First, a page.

Online Job Scams Survival Kit: What You Should Know and How to Avoid Them

    job scam

    Are you looking for a job? Scammers know you are desperate for a job, and that is why they try their best to convince you that you are the best fit for some job offer and prompt you to hand in money or sensitive personal information.

    In fact, job scams cause more losses than you think: the Better Business Bureau (BBB) estimated that 14 million people encounter employment scams and lose more than 2 billion dollars per year. EEK! That said, are you sure you know how to spot a job scam and avoid it?

    How Job Scams Work

    There are many different job scams with various tactics and tricks, but all scammers want the same: either your money or personal information. Here is how one of the classic job scams unfolds:
    1. Scammers reach out to you through social media or text messages, claiming to be offering a too-good-to-be-true job opportunity.

    Job scam coming through WhatsApp. Source: Reddit
    Job scam coming through WhatsApp. Source: Reddit

    2. There is no official interview; everything is done through online messaging services. You are hired immediately with no legitimate contract. Here is an example.

    3. They ask you to pay an advance fee to secure the job, to buy office equipment, or for “start-up packages,” just to name a few.

    4.They might want you to submit sensitive personal information, including your Social Security Number or even bank account number, through some online form.

    Phishy job scam email. Source: Reddit
    Phishy job scam email. Source: Reddit

    5. Scammers initiate other scams, such as fake check scams. For example, scammers send you a check and ask you to deposit a part of the money and return the rest.

    Fake check scam initiated. Source: Reddit
    Fake check scam initiated. Source: Reddit

    How to Spot a Job Scam: 4 Red Flags to Be Careful Of

    • Requests for money or sensitive information. Legitimate companies will never ask you to pay for their job, and neither will they require you to provide sensitive information such as bank account credentials.
    • Vague job description. Decent job recruitment will include specific requirements, such as education, experience, necessary skills, and clear responsibilities, rather than way-too-simple, ridiculous ones. “Should have a minimum age of 18 years”? That’s everyone.
    • Too-good-to-be-true offer. Work from home, only do data entry, and get $3,200 per month? It’s probably a scam! If the payment for a job is unreasonably higher than the standard, and you barely have to make efforts, please be careful. 
    Too-good-to-be-true job offer. Source: Reddit
    Too-good-to-be-true job offer. Source: Reddit
    • Suspicious or no contact information. Scammers may contact you via social media instead of official emails. Even if there is an email, it comes from an online email service (for example, Gmail, Yahoo, or Outlook) instead of corporate email. In other cases, scammers create email addresses that look similar to the genuine ones from big companies. Plus, they do not provide authentic communication methods like the company’s email address and phone number.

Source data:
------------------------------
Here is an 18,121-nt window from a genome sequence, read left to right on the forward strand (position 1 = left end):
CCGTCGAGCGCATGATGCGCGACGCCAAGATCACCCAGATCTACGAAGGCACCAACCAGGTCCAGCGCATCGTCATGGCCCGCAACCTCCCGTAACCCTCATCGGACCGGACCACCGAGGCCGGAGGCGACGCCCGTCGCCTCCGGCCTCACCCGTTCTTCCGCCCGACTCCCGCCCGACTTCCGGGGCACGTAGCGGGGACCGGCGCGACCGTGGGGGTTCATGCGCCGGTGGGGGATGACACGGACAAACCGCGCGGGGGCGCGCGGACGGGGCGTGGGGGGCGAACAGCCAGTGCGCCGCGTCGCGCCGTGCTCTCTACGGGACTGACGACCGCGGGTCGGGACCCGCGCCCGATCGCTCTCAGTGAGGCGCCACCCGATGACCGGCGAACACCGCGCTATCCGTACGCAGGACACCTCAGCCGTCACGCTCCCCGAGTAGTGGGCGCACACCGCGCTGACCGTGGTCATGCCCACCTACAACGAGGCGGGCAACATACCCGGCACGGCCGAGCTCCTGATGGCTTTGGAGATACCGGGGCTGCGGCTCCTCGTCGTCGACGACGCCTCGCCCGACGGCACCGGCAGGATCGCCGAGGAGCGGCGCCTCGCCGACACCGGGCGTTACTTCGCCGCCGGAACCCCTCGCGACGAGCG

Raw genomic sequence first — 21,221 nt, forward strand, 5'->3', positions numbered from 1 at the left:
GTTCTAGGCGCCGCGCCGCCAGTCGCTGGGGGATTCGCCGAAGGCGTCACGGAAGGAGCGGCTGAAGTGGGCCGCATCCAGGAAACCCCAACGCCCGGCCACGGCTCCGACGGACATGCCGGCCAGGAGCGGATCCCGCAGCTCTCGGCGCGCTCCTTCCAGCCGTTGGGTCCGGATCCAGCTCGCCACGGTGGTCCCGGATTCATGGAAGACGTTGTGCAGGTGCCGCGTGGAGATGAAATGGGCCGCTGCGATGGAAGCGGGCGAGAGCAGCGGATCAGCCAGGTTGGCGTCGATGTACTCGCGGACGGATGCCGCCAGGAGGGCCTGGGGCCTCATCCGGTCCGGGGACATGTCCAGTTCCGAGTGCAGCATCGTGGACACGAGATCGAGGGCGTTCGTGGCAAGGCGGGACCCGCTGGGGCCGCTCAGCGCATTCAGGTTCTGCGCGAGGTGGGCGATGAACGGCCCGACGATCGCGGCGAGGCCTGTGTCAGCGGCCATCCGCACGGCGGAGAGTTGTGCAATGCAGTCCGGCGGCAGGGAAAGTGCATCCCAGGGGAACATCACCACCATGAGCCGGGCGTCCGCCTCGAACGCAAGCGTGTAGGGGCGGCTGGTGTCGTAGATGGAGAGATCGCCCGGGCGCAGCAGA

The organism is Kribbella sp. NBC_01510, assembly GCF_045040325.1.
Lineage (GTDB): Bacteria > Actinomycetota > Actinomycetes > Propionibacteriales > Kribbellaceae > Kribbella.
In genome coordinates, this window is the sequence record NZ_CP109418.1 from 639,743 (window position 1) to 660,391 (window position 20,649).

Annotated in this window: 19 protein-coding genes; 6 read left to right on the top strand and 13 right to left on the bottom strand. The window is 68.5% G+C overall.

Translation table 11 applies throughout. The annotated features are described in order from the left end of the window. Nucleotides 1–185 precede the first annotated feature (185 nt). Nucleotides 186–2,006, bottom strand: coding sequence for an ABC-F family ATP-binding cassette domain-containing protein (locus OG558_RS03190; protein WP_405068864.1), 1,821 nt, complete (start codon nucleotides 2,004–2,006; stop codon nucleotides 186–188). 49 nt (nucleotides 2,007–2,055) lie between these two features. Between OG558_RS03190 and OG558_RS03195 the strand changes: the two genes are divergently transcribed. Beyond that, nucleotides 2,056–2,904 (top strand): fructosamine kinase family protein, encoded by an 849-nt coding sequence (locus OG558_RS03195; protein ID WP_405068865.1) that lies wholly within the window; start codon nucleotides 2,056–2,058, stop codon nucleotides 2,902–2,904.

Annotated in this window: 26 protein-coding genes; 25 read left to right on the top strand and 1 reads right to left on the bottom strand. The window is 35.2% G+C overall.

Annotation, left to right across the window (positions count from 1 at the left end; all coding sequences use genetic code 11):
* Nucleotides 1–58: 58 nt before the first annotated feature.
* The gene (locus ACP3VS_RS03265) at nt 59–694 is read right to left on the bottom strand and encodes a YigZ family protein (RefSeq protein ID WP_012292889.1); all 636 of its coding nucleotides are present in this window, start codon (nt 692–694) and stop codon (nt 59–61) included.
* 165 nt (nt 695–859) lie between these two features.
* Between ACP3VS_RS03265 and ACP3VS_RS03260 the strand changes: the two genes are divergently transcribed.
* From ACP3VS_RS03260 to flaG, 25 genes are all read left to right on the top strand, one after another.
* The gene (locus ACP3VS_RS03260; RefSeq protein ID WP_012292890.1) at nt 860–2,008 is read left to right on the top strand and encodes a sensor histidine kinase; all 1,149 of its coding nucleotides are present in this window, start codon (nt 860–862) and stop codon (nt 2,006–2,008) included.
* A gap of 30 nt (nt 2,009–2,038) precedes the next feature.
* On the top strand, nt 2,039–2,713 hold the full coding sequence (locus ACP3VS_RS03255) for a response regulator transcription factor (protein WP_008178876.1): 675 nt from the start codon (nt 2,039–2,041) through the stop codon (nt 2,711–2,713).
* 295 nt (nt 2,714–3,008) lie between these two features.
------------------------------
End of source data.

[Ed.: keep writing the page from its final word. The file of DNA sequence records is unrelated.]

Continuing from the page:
How to Avoid Job Scams

    • Do your homework about the job offer. Google the company’s name and check the legitimacy of it. According to FTC, you can add keywords like “scam,” “review,” or “complaint” to see if there have been job scams related to the company. However, please remember that scammers might also impersonate legitimate, famous companies such as Valve. They might offer the actual website of the company as a reference, but please stay skeptical. Search for the job listing on the site and see if it is fair.
    • Seek jobs from trustworthy sources. FTC suggests a few reliable resources for job seekers to start with, including USAJobs.govCareerOneStop, and As for social media, you can use it to get the latest hiring information, but do not use it as a channel to apply for any jobs.
    • Never pay in advance. No matter what the “company” asks you to pay, for example, job training or office supplies, do not pay.
    • Be smart with your personal information. Please do not send it over email, online form, or any other way. Employees do not have to provide detailed personal data or sensitive information. Neither do you.
    • Check links before clicking. Be cautious of links included in the job offer emails or text messages. The links can be phishing links, or, in a worse situation, malware will start to download once you click them.
      Use Trend Micro Check for immediate scam detection. (It’s FREE!)

    Copy-paste a link and send it to Trend Micro Check on Messenger or WhatsApp for results in a second.

    Use Trend Micro Check
    Use Trend Micro Check for immediate scam detection.

    Trend Micro Check is also available as a Chrome extension.
    It will block dangerous sites for you automatically:

    Trend Micro Check blocks dangerous sites for you automatically.

    Last, if you suspect a job scam, please report to the FTC.

    Good luck on job searching and stay safe always!

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